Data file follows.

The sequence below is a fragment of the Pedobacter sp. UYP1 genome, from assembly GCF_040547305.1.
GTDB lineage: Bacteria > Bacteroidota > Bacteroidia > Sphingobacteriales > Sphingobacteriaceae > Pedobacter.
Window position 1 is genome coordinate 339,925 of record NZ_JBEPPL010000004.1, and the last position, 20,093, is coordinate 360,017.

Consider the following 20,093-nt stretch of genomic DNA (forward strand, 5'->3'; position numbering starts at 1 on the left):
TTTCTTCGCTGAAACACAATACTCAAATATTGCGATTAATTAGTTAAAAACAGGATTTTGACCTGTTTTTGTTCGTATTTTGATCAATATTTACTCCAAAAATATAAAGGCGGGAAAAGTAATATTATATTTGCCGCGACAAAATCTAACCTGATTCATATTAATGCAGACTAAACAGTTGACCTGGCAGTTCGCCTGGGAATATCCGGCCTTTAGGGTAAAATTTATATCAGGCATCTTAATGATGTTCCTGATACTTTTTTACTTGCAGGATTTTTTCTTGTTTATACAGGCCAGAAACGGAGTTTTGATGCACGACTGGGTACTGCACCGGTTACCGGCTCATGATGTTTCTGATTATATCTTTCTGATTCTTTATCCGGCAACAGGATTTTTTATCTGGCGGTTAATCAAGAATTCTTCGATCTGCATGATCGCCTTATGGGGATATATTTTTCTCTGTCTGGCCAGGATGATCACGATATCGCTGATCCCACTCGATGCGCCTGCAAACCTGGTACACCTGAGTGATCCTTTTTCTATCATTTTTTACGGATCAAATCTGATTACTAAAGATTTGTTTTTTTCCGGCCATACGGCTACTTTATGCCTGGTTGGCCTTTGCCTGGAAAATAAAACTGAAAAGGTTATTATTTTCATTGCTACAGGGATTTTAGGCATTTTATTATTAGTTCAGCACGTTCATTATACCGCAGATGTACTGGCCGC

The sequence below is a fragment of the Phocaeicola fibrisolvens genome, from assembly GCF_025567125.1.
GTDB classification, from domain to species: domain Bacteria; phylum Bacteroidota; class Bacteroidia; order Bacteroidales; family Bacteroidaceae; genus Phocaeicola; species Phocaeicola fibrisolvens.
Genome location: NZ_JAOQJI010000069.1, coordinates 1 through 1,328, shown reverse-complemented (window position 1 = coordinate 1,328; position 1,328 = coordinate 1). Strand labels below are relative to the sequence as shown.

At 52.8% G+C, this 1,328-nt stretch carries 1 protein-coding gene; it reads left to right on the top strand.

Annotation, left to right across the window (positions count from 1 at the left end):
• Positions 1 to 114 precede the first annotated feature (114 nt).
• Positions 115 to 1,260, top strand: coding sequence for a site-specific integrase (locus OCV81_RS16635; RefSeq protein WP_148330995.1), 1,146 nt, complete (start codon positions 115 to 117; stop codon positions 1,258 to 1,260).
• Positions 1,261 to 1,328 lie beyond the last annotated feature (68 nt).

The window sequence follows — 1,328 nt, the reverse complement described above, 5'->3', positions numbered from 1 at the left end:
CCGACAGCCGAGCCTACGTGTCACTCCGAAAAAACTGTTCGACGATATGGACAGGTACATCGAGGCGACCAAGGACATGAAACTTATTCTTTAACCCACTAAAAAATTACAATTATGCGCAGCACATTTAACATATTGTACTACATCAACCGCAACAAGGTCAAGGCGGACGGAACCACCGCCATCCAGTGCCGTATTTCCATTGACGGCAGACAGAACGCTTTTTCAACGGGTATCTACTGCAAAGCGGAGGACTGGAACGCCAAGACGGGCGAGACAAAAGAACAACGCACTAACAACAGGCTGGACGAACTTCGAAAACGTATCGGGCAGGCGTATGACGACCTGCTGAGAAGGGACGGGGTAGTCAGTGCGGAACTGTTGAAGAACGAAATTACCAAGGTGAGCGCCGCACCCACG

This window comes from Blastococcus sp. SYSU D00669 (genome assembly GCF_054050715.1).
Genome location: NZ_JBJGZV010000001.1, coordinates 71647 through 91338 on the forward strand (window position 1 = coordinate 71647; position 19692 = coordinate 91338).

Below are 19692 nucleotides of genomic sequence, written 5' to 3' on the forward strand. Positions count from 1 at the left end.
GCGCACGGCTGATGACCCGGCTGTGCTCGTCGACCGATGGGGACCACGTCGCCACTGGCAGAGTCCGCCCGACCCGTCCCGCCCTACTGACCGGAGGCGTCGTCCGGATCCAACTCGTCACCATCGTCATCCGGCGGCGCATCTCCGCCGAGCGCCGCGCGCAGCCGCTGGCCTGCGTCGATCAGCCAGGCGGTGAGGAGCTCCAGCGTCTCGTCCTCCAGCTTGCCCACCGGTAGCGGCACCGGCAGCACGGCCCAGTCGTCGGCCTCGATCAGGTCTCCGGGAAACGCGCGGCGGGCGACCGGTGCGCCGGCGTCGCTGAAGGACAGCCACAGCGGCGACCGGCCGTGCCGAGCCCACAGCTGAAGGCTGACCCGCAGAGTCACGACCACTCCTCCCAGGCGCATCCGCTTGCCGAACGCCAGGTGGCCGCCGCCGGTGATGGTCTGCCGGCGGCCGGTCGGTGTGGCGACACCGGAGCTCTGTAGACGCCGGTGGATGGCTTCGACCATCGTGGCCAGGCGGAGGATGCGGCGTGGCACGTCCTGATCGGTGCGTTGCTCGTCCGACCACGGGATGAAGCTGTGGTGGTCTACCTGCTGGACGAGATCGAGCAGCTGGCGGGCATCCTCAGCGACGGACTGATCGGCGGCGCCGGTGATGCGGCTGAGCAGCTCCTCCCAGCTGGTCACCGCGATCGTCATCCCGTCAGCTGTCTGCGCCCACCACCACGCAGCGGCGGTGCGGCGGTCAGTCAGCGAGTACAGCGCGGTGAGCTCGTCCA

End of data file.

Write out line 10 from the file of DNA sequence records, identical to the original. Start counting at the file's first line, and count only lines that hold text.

Annotation, left to right across the window (positions count from 1 at the left end):